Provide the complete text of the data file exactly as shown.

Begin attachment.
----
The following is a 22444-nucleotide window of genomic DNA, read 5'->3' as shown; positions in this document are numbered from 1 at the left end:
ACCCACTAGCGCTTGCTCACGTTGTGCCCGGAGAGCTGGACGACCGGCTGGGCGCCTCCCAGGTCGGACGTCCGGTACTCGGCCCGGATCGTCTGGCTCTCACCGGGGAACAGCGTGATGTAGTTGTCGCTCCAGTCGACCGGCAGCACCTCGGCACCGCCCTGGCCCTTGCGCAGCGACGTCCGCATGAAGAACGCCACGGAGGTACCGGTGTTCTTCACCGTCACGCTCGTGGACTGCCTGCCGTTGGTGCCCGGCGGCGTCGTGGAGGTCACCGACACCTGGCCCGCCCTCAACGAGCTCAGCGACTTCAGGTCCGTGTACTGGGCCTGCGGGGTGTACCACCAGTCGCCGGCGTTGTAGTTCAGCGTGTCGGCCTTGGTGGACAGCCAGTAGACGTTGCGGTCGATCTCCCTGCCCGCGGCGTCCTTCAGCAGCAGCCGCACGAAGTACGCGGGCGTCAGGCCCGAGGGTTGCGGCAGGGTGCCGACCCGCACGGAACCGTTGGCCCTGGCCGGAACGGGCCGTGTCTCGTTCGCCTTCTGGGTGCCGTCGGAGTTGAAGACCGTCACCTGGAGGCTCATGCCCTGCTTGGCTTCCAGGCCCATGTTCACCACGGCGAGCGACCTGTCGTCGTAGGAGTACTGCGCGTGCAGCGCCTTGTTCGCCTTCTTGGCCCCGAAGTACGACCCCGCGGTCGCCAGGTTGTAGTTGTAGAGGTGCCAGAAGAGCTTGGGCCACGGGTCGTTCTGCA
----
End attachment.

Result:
The following is a 22444-nucleotide window of genomic DNA, read 5'->3' as shown; positions in this document are numbered from 1 at the left end:
ACCCACTAGCGCTTGCTCACGTTGTGCCCGGAGAGCTGGACGACCGGCTGGGCGCCTCCCAGGTCGGACGTCCGGTACTCGGCCCGGATCGTCTGGCTCTCACCGGGGAACAGCGTGATGTAGTTGTCGCTCCAGTCGACCGGCAGCACCTCGGCACCGCCCTGGCCCTTGCGCAGCGACGTCCGCATGAAGAACGCCACGGAGGTACCGGTGTTCTTCACCGTCACGCTCGTGGACTGCCTGCCGTTGGTGCCCGGCGGCGTCGTGGAGGTCACCGACACCTGGCCCGCCCTCAACGAGCTCAGCGACTTCAGGTCCGTGTACTGGGCCTGCGGGGTGTACCACCAGTCGCCGGCGTTGTAGTTCAGCGTGTCGGCCTTGGTGGACAGCCAGTAGACGTTGCGGTCGATCTCCCTGCCCGCGGCGTCCTTCAGCAGCAGCCGCACGAAGTACGCGGGCGTCAGGCCCGAGGGTTGCGGCAGGGTGCCGACCCGCACGGAACCGTTGGCCCTGGCCGGAACGGGCCGTGTCTCGTTCGCCTTCTGGGTGCCGTCGGAGTTGAAGACCGTCACCTGGAGGCTCATGCCCTGCTTGGCTTCCAGGCCCATGTTCACCACGGCGAGCGACCTGTCGTCGTAGGAGTACTGCGCGTGCAGCGCCTTGTTCGCCTTCTTGGCCCCGAAGTACGACCCCGCGGTCGCCAGGTTGTAGTTGTAGAGGTGCCAGAAGAGCTTGGGCCACGGGTCGTTCTGCA